Fairview to apply to DWR for
deer management plan
By Rhett Wilkinson
FAIRVIEW—The Fairview City Council has decided to work with the Utah Division of Wildlife Resources (DWR) to manage its deer population.
Councilman Casey Anderson made a motion for the city to fill out an application with the DWR to manage its deer herd.
The council first wanted to confirm that the city had a deer problem. The council made the determination that the city does, Anderson said.
The council previously talked about if the city should fly drones to check for deer populations “and so forth,” Anderson said.
DWR biologist Wes Alexander attended a previous council meeting and discussed “the next steps in the application process, Anderson said. The DWR requires city governments to follows a series of steps before being permitted to destroy or relocate deer found within the city limits.
And in the Aug. 20 council meeting, in a follow-up discussion on a deer study, Mayor David Taylor talked about reaching out to DWR.
At that time, Councilman Brad Welch spoke about the deer issue, saying: “What’s very clear is it’s a localized problem … Not our whole city.”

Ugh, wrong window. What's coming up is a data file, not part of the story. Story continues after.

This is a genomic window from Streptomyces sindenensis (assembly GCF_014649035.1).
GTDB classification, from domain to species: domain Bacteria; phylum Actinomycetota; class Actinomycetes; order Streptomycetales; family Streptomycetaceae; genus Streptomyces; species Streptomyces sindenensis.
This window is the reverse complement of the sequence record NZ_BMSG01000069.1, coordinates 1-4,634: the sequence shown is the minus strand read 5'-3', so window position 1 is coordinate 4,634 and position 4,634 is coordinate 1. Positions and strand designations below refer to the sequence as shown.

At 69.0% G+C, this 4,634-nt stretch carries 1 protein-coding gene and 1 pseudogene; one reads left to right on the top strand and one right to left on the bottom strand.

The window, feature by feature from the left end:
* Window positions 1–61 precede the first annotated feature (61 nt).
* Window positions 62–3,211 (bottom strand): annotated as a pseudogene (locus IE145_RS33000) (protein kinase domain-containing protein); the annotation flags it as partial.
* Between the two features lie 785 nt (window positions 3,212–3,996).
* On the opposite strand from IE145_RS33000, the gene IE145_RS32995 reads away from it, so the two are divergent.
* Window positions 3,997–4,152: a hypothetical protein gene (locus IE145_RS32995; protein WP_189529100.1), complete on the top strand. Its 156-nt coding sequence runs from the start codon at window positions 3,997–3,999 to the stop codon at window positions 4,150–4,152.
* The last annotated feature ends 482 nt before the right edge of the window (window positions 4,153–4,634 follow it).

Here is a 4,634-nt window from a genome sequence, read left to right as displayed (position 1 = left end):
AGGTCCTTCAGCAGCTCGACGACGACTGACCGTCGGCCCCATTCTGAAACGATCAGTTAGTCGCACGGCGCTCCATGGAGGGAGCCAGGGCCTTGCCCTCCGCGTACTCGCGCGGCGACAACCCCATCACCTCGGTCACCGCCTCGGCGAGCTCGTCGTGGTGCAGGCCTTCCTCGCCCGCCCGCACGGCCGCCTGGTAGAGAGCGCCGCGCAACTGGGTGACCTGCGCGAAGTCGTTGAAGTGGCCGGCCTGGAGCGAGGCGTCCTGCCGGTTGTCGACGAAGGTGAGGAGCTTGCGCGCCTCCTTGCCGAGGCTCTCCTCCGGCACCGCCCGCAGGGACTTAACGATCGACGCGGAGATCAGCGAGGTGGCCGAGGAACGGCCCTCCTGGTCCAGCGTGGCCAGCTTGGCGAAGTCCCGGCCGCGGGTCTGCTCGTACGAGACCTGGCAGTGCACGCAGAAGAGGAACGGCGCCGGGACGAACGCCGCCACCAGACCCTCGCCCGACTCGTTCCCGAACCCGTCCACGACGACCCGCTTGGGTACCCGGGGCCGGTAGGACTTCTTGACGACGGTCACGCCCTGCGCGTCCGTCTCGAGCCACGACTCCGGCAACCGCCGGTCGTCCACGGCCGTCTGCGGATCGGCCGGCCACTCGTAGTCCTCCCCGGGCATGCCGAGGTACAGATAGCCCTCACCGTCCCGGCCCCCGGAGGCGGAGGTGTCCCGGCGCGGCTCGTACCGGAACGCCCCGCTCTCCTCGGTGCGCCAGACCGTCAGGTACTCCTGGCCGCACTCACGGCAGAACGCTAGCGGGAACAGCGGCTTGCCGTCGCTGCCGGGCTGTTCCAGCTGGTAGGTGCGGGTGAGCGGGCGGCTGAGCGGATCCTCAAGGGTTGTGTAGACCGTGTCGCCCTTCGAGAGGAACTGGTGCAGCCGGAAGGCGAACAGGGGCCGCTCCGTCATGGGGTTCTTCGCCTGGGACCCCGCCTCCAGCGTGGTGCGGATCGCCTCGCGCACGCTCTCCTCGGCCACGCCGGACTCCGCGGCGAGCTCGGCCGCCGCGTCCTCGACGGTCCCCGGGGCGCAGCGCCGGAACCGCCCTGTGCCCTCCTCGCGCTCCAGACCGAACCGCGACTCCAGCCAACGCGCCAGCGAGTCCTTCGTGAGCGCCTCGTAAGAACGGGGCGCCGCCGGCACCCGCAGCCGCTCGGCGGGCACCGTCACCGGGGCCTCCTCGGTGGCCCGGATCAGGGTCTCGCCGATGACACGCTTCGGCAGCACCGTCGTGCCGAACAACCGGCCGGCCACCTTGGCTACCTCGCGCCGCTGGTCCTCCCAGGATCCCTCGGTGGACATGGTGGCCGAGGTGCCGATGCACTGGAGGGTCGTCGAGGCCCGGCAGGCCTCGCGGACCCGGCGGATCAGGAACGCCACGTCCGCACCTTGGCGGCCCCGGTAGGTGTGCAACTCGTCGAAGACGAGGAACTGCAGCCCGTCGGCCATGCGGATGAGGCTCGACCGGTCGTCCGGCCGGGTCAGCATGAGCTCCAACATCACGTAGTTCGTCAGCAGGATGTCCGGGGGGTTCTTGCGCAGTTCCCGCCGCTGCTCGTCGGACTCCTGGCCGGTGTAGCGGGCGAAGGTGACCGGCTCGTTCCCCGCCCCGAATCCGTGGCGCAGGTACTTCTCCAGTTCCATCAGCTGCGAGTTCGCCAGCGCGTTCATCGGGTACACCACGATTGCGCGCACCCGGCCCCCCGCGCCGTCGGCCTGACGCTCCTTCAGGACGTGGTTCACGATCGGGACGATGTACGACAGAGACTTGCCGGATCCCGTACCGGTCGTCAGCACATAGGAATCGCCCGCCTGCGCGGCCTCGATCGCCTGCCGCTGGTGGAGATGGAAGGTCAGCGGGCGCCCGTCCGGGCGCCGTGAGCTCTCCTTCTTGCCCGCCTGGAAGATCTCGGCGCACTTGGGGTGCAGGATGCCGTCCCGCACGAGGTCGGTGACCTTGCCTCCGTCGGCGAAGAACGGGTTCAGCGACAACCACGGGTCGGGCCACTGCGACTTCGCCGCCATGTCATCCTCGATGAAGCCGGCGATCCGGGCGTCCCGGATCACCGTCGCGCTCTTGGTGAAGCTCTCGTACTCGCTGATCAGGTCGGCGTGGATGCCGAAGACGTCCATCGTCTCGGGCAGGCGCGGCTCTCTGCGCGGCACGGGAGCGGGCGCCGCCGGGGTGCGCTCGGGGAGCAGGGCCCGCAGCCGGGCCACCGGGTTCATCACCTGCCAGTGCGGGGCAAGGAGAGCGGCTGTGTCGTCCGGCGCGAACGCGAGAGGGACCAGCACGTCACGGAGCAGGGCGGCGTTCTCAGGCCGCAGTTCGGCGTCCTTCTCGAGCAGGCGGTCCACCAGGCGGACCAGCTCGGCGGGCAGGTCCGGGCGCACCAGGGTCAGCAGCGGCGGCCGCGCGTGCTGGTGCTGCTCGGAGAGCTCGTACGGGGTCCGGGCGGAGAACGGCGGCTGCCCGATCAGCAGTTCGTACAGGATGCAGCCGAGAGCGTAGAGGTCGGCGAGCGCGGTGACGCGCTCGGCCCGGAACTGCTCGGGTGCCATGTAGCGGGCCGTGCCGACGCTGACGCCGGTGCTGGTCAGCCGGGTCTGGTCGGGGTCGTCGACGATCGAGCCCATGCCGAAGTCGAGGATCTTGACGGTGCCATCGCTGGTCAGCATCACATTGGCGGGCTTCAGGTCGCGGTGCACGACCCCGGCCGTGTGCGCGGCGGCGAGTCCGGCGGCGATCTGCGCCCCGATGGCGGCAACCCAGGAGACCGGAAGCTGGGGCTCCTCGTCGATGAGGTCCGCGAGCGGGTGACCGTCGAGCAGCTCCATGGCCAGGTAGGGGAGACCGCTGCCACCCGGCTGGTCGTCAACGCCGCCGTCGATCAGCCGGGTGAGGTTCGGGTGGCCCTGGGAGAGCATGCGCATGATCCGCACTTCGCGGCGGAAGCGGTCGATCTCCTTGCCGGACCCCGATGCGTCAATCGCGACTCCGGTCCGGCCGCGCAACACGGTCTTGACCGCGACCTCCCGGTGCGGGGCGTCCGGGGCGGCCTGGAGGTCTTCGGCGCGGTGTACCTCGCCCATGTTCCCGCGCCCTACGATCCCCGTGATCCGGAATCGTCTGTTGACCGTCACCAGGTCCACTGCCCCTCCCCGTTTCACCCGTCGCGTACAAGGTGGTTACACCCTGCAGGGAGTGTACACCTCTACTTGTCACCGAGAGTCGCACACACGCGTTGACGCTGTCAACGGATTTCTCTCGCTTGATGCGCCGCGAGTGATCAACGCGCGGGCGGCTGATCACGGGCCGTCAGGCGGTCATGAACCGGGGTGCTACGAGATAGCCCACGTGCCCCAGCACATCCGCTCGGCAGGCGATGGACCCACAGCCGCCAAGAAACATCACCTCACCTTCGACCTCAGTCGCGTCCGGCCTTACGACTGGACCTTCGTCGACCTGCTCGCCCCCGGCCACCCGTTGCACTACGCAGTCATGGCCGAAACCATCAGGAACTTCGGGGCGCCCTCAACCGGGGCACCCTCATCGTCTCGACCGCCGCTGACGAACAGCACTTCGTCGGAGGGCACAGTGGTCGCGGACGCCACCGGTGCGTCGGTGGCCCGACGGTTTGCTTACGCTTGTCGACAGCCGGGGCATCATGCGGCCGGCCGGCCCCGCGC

Welch later said “If [the deer] are not scared of people, then that changes things.”
DWR “will look at the application and say they are fine with your management plan,” Anderson said.
The council will have more information once its application is approved, Anderson said.
In other meeting action, Mayor David Taylor and Welch said that funds available through the CARES Act were being used in the city.
The funds are being use for cleaning supplies and bathroom improvements at the city ballfields, dance hall, city hall and park. They funds are also going towards the sewage pumps and a plastic cage for the city’s police vehicle.
“Right now, it’s just a wire one,” Welch said. “It makes sense to have one that is plastic and a barrier.”
Almost $20,000 from the funds went towards fixtures just for the bathrooms, Welch said.
While they are getting “no-touch stuff,” Welch said, the bathrooms will get various things depending upon what they need, like hand air driers or faucets that are motion-sensitive.
“The bathrooms are all in different stages,” Welch said, stating that the funds were being used to get the bathrooms to a “more current standard.”
While Welch wasn’t completely sure of the exact monies used so far from CARES Act funds, he said that by the time the city was done in using the funds, the city should be close to the $120,000 it was allotted.